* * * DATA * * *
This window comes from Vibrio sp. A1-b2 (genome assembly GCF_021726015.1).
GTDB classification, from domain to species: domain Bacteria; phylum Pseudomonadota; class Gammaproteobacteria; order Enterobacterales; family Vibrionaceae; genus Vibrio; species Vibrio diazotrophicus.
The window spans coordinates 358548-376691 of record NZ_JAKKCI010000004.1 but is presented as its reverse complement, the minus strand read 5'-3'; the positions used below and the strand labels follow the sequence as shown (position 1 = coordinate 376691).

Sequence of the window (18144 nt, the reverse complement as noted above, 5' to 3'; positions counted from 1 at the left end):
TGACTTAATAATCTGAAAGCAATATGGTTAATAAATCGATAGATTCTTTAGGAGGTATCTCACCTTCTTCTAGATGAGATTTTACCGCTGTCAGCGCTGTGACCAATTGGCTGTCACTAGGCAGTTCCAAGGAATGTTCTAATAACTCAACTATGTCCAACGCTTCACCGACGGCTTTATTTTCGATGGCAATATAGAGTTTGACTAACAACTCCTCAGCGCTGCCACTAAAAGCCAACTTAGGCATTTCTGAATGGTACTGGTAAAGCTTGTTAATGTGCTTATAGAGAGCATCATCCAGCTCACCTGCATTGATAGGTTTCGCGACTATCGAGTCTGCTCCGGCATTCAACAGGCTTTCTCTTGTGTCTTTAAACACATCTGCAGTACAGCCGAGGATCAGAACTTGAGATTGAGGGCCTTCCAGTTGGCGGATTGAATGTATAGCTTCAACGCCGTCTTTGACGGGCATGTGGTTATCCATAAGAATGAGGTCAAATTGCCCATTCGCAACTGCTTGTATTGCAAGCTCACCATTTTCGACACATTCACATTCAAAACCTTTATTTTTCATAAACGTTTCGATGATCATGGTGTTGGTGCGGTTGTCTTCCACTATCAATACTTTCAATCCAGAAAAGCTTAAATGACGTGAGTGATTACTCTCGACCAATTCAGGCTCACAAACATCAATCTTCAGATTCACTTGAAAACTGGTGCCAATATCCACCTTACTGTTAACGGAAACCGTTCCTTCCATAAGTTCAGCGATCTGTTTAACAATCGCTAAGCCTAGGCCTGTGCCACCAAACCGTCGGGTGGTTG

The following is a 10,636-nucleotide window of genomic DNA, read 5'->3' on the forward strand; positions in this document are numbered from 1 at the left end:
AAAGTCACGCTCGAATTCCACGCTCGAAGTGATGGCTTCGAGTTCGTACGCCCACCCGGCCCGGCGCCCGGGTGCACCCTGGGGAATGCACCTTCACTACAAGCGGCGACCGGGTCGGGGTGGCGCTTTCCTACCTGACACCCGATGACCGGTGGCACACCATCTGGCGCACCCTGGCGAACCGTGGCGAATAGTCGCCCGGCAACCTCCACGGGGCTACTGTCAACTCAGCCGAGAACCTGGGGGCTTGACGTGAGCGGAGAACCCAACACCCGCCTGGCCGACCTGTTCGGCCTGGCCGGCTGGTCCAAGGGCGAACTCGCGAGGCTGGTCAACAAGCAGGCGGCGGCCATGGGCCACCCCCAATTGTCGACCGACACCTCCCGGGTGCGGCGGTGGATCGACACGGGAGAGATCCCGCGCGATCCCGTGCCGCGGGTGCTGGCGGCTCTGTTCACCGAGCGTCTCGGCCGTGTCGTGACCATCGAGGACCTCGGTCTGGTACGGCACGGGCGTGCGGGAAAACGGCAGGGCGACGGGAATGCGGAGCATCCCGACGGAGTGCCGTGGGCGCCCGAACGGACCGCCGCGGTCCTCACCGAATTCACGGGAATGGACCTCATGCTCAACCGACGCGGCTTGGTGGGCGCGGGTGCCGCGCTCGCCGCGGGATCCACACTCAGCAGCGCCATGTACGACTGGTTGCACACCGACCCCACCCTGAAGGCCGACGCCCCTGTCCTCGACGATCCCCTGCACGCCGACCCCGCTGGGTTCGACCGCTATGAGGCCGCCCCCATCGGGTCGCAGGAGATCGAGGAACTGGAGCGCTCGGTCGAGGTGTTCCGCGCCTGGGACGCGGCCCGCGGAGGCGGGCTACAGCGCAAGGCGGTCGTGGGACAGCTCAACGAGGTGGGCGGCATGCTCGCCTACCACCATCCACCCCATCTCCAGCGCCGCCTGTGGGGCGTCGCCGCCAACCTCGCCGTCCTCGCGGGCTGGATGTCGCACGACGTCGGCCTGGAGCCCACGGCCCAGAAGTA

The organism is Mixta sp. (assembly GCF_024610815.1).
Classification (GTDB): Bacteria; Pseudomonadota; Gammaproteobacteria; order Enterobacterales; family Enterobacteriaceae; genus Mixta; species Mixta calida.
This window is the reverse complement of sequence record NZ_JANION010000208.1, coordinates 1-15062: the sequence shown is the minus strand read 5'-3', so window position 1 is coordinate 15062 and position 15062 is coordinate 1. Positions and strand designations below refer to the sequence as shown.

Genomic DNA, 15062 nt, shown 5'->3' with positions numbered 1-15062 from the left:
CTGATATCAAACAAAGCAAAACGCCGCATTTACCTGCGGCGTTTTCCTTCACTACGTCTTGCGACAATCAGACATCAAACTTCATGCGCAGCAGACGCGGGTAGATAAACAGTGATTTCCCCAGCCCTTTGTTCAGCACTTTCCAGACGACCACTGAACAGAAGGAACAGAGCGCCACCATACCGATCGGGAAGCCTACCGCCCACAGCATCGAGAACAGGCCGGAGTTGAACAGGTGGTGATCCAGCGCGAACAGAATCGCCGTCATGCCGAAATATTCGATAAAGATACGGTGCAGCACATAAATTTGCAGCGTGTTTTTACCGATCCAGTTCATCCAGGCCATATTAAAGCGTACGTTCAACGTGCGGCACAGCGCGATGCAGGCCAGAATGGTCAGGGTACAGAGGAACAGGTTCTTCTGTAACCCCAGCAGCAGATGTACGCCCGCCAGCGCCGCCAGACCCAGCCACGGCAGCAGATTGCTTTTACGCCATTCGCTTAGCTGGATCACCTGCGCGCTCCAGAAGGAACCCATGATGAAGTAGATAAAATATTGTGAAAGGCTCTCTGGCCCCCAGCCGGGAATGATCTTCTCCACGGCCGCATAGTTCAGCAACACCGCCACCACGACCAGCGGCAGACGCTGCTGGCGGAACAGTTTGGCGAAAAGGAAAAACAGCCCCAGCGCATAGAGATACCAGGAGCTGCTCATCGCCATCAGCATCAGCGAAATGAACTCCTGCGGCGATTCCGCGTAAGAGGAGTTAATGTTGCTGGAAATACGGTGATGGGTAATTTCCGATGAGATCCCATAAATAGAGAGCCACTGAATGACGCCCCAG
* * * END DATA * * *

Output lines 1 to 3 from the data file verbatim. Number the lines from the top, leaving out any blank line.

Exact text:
This window comes from Vibrio sp. A1-b2 (genome assembly GCF_021726015.1).
GTDB classification, from domain to species: domain Bacteria; phylum Pseudomonadota; class Gammaproteobacteria; order Enterobacterales; family Vibrionaceae; genus Vibrio; species Vibrio diazotrophicus.
The window spans coordinates 358548-376691 of record NZ_JAKKCI010000004.1 but is presented as its reverse complement, the minus strand read 5'-3'; the positions used below and the strand labels follow the sequence as shown (position 1 = coordinate 376691).